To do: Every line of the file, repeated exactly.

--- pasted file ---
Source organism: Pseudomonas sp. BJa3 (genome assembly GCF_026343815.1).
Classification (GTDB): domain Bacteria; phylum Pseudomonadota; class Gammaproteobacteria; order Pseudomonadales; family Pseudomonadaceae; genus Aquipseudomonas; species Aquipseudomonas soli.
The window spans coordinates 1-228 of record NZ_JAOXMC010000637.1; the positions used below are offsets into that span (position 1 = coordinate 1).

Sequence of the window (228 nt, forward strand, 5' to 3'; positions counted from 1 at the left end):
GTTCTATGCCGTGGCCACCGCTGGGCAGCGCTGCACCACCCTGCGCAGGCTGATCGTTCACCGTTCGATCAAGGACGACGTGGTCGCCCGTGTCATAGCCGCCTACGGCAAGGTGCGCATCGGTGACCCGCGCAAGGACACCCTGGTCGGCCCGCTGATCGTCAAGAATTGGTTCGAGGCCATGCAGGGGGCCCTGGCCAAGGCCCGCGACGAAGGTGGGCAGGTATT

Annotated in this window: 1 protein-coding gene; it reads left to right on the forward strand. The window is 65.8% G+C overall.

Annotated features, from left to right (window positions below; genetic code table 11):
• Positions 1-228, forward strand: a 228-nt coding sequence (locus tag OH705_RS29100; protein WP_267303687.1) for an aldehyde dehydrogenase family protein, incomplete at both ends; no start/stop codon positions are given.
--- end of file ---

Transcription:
Source organism: Pseudomonas sp. BJa3 (genome assembly GCF_026343815.1).
Classification (GTDB): domain Bacteria; phylum Pseudomonadota; class Gammaproteobacteria; order Pseudomonadales; family Pseudomonadaceae; genus Aquipseudomonas; species Aquipseudomonas soli.
The window spans coordinates 1-228 of record NZ_JAOXMC010000637.1; the positions used below are offsets into that span (position 1 = coordinate 1).

Sequence of the window (228 nt, forward strand, 5' to 3'; positions counted from 1 at the left end):
GTTCTATGCCGTGGCCACCGCTGGGCAGCGCTGCACCACCCTGCGCAGGCTGATCGTTCACCGTTCGATCAAGGACGACGTGGTCGCCCGTGTCATAGCCGCCTACGGCAAGGTGCGCATCGGTGACCCGCGCAAGGACACCCTGGTCGGCCCGCTGATCGTCAAGAATTGGTTCGAGGCCATGCAGGGGGCCCTGGCCAAGGCCCGCGACGAAGGTGGGCAGGTATT

Annotated in this window: 1 protein-coding gene; it reads left to right on the forward strand. The window is 65.8% G+C overall.

Annotated features, from left to right (window positions below; genetic code table 11):
• Positions 1-228, forward strand: a 228-nt coding sequence (locus tag OH705_RS29100; protein WP_267303687.1) for an aldehyde dehydrogenase family protein, incomplete at both ends; no start/stop codon positions are given.